Another low came early in the 2014-15 campaign when, following a home-ice win over the Tampa Bay Lighting, a Leafs team frustrated with the way they’d been treated during a preceding rough patch left the ice without giving fans the stick wave of appreciation that had become the standard around the NHL. The incident quickly became known as “Salute-gate” and Phaneuf expressed remorse all these years later for his role in shuffling his teammates off the ice without acknowledging the fans.

“That was under my watch,” he said. “I take responsibility for that and if I could go back [I would] handle that differently. But the fans in Toronto are incredible, unwavering support. Every time I come back people come up to me and thank me for my time here.”

Phaneuf was traded to the Ottawa Senators by a rebuilding Leafs squad ahead of the 2016 trade deadline and was one of the main cogs on the blue line of a Sens team that came within one overtime goal of making the 2017 Stanley Cup Final. Despite playing 14 seasons and a total of 1,048 games with Calgary, Toronto, Ottawa and Los Angeles, though, Phaneuf never did get a chance to raise that chalice.

“For me, not winning will definitely always be one of my regrets,” he said. “But I feel, as a player, I competed, I played hard, I left everything I could out there. I’m proud of the player I was.”

He can certainly feel good about the impact he had on former teammates like Leafs defenceman Morgan Rielly, who was just beginning his Toronto tenure when Phaneuf was wearing the ‘C’ here. The two men remain great friends, with Rielly having visited Phaneuf and his family a few times during the off-season in Prince Edward Island.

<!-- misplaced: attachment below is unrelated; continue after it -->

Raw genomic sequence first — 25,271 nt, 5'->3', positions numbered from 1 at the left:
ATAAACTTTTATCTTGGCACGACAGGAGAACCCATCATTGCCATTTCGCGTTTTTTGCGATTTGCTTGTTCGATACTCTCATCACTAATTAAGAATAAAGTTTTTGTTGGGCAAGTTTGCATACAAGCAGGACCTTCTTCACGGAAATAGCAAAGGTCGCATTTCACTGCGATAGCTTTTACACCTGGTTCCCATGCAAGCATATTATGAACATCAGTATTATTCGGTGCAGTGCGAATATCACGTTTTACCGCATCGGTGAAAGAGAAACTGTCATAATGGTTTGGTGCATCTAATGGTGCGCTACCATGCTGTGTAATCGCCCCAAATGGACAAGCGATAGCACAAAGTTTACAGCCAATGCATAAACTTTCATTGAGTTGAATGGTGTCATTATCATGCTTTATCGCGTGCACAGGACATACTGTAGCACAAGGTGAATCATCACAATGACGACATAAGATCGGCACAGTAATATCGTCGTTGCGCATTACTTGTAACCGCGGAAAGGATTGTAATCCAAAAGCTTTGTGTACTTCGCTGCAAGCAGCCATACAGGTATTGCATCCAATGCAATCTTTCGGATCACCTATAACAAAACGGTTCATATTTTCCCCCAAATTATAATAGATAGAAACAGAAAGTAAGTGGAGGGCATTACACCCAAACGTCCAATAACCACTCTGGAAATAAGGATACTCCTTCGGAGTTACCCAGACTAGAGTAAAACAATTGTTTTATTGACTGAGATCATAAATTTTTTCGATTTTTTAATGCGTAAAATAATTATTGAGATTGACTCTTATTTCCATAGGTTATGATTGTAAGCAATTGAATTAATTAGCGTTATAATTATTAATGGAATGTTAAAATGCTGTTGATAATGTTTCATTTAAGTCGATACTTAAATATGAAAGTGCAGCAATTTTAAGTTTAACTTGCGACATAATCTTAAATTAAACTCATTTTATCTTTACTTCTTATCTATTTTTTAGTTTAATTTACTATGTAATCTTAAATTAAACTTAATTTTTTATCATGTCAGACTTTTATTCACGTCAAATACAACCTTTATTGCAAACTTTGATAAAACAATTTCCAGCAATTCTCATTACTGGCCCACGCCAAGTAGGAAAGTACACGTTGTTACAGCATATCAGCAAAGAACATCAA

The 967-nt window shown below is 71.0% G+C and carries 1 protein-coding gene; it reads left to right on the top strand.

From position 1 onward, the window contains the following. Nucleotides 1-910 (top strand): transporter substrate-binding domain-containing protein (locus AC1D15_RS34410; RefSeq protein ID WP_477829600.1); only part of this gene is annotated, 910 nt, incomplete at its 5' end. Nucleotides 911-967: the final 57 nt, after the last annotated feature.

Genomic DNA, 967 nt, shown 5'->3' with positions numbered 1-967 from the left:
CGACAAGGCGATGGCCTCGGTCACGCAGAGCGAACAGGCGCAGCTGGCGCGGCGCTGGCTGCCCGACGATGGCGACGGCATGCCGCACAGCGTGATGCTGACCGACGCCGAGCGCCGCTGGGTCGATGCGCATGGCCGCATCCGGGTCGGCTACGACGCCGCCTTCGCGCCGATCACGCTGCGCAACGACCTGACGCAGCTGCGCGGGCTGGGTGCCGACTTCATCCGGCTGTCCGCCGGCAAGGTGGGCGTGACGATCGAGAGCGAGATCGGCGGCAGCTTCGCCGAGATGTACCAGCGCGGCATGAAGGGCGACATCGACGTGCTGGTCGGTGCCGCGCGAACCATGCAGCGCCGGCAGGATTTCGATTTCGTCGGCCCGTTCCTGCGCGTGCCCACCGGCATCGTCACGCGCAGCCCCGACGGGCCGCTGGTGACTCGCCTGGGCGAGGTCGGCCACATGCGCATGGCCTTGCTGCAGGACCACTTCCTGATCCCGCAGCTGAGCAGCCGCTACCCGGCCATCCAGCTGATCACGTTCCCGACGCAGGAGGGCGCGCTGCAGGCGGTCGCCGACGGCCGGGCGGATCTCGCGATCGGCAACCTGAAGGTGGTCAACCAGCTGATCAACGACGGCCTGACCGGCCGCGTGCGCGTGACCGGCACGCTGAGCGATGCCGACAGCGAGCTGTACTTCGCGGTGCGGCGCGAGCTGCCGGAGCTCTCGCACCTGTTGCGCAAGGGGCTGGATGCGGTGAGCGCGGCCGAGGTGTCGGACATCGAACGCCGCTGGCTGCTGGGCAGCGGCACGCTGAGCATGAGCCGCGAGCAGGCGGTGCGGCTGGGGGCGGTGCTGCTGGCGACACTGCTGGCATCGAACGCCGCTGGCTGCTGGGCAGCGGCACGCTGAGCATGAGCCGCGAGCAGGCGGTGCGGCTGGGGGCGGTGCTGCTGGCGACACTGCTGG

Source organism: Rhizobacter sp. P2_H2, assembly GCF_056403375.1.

“[Dion] could help you understand exactly what’s going on around you, why it’s happening, how to get out of it,” Rielly said. “I think that’s important. I’m grateful for those years.”

Mitch Marner was drafted by Toronto about nine months before Phaneuf was shipped out and the latter still recalls the way former made him feel welcomed as Marner was boarding a plane during his first big-league training camp in 2015. “I didn’t really know where to sit; I was just head down, nervous, walking onto a plane,” Marner recalled. “Dion was sitting there, called me over and let me sit beside him.”

Phaneuf says it’s flattering to hear young players speak of him in those terms, but notes he was only doing for those guys what the veterans did for him when he was breaking in. Phaneuf, a Los Angeles resident now, was already in Toronto because he spent the weekend taking in the Hockey Hall of Fame ceremonies, having been invited as a guest of inductee Jarome Iginla. Phaneuf said he booked his ticket instantly after being asked by his old Calgary teammate to come. He also recalled being floored by another long-ago conversation with Iginla, when the former Flames captain invited a young kid at his own first training camp to play golf with some of the boys.

“I was so nervous, I hit the first ball 100 yards left,” Phaneuf laughed. “It’s just little things like that that stuck with me that made me more comfortable [and] I tried to do that throughout my career [for other people].”

Phaneuf says he’d love to get back in the game in some capacity down the road, but for now he’s enjoying eating breakfast everyday with his young daughter before he takes her to school. It’s all part of a routine that’s left him very happy, whether living in the moment or looking back at the past.

“For me to stand here and officially announce my retirement, I’m definitely at ease and looking forward to next stage.”